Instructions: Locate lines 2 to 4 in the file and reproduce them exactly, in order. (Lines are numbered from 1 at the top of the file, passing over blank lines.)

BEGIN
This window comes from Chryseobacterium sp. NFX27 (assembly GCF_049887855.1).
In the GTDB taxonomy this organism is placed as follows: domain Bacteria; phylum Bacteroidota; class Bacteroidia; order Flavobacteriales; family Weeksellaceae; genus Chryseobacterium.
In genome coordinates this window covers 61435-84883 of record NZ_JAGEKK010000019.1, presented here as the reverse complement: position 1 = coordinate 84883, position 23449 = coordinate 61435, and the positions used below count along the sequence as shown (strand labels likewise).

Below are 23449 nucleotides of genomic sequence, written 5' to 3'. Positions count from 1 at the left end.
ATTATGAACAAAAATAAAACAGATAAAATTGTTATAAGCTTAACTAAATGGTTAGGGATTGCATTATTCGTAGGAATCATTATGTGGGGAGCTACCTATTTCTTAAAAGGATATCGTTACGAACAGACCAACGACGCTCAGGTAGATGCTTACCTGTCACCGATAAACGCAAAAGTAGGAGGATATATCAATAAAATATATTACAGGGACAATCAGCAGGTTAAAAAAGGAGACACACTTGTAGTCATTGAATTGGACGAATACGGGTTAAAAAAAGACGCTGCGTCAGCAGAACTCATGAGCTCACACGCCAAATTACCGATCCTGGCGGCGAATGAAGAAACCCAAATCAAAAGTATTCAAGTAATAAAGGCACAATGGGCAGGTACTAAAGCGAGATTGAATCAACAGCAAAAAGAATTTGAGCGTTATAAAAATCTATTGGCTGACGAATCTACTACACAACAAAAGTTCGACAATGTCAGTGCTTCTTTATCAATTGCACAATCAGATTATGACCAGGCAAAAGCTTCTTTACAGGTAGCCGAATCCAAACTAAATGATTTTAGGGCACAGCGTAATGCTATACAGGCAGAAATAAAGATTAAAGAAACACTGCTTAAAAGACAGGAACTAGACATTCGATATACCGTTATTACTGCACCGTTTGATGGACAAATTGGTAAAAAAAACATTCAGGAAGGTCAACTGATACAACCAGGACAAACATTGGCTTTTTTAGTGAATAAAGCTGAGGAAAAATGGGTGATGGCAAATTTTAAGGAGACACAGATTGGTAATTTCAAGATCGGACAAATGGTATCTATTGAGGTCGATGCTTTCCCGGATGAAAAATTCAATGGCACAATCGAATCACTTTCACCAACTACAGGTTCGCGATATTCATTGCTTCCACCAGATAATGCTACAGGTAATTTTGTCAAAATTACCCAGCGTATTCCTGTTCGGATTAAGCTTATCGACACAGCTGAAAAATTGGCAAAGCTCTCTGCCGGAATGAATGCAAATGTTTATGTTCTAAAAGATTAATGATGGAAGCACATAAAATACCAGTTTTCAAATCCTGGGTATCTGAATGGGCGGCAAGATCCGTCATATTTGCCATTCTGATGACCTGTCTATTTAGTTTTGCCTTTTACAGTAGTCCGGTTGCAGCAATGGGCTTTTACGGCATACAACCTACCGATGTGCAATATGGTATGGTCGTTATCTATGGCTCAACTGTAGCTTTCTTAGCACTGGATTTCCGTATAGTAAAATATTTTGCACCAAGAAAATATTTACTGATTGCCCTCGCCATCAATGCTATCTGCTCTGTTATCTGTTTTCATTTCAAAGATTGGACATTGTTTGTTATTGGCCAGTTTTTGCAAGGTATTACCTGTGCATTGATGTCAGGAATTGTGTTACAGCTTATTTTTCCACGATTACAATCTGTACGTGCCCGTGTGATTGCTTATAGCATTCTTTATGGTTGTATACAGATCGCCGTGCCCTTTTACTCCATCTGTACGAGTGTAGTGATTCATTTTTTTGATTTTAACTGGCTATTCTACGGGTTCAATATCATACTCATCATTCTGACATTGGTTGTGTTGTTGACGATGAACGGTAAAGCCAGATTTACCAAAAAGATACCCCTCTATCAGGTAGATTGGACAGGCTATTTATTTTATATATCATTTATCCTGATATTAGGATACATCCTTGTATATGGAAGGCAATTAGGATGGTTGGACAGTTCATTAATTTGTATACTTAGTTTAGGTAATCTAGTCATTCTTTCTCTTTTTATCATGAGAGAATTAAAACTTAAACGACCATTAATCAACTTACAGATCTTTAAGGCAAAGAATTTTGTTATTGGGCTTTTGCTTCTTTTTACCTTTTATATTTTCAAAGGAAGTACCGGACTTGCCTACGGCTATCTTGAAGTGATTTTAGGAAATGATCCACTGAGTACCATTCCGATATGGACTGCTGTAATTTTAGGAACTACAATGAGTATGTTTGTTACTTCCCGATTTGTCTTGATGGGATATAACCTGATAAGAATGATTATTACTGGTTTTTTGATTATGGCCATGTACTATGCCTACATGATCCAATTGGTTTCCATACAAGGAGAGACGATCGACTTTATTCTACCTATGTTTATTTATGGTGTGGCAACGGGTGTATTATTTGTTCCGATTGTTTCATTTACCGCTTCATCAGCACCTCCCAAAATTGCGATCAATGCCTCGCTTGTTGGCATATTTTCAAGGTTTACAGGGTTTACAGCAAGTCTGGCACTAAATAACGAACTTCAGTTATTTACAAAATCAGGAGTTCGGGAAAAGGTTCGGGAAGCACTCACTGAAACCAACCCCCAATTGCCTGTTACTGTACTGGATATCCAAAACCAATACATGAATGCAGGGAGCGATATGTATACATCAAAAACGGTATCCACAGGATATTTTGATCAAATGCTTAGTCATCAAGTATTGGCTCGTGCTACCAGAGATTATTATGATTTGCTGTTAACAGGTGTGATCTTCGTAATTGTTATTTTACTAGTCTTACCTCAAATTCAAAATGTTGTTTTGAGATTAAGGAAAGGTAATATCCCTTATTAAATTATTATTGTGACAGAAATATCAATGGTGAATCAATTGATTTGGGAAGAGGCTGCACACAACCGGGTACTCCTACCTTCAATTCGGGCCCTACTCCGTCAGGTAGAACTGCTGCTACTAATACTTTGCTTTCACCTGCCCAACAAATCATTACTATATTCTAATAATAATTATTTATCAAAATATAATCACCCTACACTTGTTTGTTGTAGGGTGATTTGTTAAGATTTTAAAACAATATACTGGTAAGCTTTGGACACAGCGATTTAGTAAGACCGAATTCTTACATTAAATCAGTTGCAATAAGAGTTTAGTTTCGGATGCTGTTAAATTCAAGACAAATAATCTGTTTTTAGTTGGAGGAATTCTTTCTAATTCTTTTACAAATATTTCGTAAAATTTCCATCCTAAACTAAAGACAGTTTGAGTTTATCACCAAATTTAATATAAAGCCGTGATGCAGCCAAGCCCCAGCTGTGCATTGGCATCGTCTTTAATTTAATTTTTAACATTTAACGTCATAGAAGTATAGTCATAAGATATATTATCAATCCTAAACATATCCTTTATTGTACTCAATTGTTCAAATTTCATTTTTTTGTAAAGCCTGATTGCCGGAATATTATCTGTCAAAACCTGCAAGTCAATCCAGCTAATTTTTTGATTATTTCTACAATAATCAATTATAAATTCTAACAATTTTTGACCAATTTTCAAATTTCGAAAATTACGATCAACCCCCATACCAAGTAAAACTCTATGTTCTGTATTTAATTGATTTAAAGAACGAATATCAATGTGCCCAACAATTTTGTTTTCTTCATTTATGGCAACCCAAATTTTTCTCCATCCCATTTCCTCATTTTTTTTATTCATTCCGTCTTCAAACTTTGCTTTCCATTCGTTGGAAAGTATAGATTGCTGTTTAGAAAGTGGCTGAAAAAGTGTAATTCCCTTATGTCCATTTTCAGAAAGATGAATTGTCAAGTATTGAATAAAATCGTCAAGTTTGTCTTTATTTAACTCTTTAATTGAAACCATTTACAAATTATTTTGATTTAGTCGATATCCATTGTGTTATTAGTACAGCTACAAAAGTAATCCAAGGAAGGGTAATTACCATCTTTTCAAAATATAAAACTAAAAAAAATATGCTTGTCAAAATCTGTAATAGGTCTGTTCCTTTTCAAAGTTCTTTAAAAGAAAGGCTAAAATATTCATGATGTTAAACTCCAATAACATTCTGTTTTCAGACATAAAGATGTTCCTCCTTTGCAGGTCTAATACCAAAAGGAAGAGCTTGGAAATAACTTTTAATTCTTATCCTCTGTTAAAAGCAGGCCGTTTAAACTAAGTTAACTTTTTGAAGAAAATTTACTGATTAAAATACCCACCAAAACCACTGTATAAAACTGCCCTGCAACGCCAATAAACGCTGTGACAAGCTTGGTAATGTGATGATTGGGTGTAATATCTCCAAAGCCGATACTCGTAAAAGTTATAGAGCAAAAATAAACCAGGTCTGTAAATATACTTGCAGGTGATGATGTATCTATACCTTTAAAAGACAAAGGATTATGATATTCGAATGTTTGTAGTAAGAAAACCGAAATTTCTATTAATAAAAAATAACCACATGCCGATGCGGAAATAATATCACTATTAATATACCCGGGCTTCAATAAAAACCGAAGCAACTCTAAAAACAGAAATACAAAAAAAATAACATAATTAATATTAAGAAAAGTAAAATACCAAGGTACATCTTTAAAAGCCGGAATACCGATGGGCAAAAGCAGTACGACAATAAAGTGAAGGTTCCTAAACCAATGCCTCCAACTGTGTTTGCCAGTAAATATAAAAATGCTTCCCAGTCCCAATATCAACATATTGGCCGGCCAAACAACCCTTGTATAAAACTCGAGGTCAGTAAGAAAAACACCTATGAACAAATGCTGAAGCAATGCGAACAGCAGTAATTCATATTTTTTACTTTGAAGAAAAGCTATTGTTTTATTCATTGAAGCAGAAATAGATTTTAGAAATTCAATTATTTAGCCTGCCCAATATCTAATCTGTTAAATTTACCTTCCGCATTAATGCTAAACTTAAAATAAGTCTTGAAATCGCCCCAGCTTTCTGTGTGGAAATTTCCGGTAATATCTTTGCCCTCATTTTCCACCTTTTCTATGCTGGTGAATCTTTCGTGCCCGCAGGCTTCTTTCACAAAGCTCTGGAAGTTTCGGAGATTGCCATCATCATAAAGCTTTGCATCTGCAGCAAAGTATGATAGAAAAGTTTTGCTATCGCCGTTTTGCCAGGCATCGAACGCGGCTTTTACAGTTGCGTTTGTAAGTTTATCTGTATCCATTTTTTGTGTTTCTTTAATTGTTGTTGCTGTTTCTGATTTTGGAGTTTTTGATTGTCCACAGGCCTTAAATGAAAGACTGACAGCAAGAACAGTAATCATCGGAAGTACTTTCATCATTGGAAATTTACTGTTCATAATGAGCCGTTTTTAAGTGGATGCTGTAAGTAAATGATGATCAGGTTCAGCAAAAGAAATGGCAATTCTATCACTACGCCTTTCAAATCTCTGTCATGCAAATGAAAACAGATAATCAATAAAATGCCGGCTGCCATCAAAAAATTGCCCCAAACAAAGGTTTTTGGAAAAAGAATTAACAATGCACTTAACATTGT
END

In the GTDB taxonomy this organism is placed as follows: domain Bacteria; phylum Bacteroidota; class Bacteroidia; order Flavobacteriales; family Weeksellaceae; genus Chryseobacterium.
In genome coordinates this window covers 61435-84883 of record NZ_JAGEKK010000019.1, presented here as the reverse complement: position 1 = coordinate 84883, position 23449 = coordinate 61435, and the positions used below count along the sequence as shown (strand labels likewise).

Below are 23449 nucleotides of genomic sequence, written 5' to 3'. Positions count from 1 at the left end.